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    1. It is gratifying that my "philosophical" post has sparked something in you Vaga. And yes "before" can be a pleasant place when you know what is round the corner.

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  6. If I knew that IT was about to happen, I would make sure that I put underwear on.

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    1. You are short of underwear Mama Thyme? I shall look out for some at the charity shop I work in on Wednesday afternoons. Don't worry - it will have been freshly laundered.

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  7. As someone who grew up in and around Fort Worth, I want to tell you that the place where the Kennedys had breakfast on the morning of November 22, 1963, was never called the Hotel Texas by locals either before or after. It has always been called the Texas Hotel. I thought you would want to know, so as to prevent your getting the cart before the horse, as it were.

    Also, people in Miami say Miam-uh and people in Missouri say Missour-uh and people in Cincinnati say Cincinnat-uh. Don't ever say Boca Ra-tahn, Florida, say Boca Ra-tone, Florida.

    Dont' ask why. Just do it. It ingratiates you with the locals and separates you from media people, who couldn't care less about the locals.

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    1. I was going to write Texas Hotel until I checked out the hotel's website - then I amended my blogpost. I am very sorry if I have offended you by writing Hotel Texas. I know how sensitive Fort Worthians can be.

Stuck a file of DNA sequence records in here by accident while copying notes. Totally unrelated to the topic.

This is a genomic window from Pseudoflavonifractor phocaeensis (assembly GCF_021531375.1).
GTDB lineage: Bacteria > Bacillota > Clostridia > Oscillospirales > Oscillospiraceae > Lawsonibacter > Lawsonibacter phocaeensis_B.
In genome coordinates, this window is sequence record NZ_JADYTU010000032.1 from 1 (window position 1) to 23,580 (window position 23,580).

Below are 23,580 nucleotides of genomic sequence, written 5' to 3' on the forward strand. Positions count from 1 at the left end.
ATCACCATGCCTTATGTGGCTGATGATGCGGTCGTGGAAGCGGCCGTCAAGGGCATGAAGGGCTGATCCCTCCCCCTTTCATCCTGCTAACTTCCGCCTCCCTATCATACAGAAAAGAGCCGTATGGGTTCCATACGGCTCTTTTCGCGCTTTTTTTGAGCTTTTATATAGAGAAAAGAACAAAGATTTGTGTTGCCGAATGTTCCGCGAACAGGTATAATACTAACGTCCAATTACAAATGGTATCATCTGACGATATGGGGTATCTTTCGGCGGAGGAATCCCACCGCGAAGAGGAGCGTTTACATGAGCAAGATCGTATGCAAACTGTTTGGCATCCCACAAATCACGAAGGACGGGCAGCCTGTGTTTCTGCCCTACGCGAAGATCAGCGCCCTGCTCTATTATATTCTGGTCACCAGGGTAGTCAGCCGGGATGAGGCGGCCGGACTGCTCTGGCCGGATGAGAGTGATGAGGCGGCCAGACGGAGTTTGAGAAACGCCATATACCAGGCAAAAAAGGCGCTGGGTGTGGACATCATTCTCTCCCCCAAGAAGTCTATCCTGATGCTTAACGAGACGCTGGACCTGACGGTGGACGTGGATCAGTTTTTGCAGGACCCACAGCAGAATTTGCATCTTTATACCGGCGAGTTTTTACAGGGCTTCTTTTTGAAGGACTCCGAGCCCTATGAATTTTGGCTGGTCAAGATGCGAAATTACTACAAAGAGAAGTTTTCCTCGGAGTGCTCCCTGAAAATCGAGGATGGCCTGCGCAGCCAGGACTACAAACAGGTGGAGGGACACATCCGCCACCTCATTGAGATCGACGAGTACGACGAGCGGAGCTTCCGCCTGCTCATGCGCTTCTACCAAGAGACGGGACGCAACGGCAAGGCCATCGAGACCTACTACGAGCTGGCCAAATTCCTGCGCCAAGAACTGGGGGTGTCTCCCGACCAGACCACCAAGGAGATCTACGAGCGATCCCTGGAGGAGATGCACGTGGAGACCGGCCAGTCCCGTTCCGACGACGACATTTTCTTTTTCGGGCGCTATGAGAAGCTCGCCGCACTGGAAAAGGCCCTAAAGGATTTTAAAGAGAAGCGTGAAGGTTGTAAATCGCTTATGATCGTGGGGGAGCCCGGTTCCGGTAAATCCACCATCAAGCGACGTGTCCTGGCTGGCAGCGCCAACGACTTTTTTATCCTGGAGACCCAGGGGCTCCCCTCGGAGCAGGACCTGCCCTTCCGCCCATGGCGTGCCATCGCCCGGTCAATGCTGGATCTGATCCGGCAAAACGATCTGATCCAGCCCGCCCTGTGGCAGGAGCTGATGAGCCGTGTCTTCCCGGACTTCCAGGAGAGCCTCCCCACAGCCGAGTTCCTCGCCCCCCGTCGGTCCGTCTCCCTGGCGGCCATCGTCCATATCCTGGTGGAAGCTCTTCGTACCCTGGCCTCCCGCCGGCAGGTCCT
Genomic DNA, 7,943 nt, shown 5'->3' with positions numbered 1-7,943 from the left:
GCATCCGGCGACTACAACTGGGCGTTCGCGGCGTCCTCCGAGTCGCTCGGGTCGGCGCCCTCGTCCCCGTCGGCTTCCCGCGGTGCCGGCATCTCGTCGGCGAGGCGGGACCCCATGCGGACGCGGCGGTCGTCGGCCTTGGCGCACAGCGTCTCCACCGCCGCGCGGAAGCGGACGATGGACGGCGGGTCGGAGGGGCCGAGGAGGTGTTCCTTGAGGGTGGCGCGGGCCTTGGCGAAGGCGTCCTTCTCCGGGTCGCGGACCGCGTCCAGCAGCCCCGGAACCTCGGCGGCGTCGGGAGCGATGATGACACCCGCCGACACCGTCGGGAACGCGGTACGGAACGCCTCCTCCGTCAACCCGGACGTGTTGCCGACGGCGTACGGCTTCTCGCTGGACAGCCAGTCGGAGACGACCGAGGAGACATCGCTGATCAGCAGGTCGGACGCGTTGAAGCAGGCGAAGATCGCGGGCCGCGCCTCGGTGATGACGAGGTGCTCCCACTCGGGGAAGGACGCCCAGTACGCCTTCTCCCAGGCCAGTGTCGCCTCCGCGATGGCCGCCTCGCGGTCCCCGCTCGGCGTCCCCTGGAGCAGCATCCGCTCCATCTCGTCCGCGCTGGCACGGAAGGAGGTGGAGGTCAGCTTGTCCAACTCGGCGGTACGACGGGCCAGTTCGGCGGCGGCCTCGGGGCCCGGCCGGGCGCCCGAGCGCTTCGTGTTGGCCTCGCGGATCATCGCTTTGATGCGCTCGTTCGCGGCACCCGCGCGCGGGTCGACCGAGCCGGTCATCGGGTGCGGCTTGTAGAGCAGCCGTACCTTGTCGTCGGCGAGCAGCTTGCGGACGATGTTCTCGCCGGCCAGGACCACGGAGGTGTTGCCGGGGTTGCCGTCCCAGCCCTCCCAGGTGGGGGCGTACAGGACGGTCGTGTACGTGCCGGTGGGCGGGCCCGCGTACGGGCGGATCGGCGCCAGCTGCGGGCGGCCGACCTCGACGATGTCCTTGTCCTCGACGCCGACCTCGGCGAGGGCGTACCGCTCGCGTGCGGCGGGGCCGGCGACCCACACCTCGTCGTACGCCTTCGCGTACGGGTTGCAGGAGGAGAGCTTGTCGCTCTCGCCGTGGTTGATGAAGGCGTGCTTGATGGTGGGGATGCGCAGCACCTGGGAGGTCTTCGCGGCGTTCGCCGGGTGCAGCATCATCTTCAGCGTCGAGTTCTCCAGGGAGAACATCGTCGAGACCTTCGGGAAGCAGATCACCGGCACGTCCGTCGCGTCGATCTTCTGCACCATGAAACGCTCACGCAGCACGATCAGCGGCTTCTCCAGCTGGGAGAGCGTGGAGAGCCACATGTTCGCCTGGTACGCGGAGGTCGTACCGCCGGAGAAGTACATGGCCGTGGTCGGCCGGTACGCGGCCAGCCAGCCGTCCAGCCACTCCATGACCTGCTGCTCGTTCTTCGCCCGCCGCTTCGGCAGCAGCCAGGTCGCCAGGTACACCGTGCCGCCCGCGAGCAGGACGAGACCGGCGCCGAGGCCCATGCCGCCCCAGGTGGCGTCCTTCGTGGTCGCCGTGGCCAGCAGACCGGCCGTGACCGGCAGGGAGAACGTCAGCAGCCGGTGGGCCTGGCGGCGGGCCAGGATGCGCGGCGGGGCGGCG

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  8. Interesting, and true, thoughts YP. Of course we are never ready for the unexpected, and normally never expect anything to happen to us - it always happens to the other guy. The last few weeks have been hitting close to home though - first, two of the people killed in the Tunisian museum terrorist/lunatic attack, were the grandparents of one of my students, off on a 50th wedding anniversary cruise, and now the plane disaster - several people I know have lost friends or work colleagues.

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    1. I am glad that the plane disaster didn't get closer to you than that Brian. But still close enough.

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  9. Your post today has made me think of a time many years ago when I was 17. Crossing a road with some mates late one night when suddenly these car lights came on almost upon us, we scattered in all directions to get out of the way, he ran over one of us who passed away a few hours later. Drunk driver, still comes back to me from time to time,

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    1. What a sad story Craig. The happy high spirits of youth and then in an instant a tragedy that has lived with you and others who were there through the years. If only you had all set off a minute later.

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  10. Before I comment...you have given me pause for thought....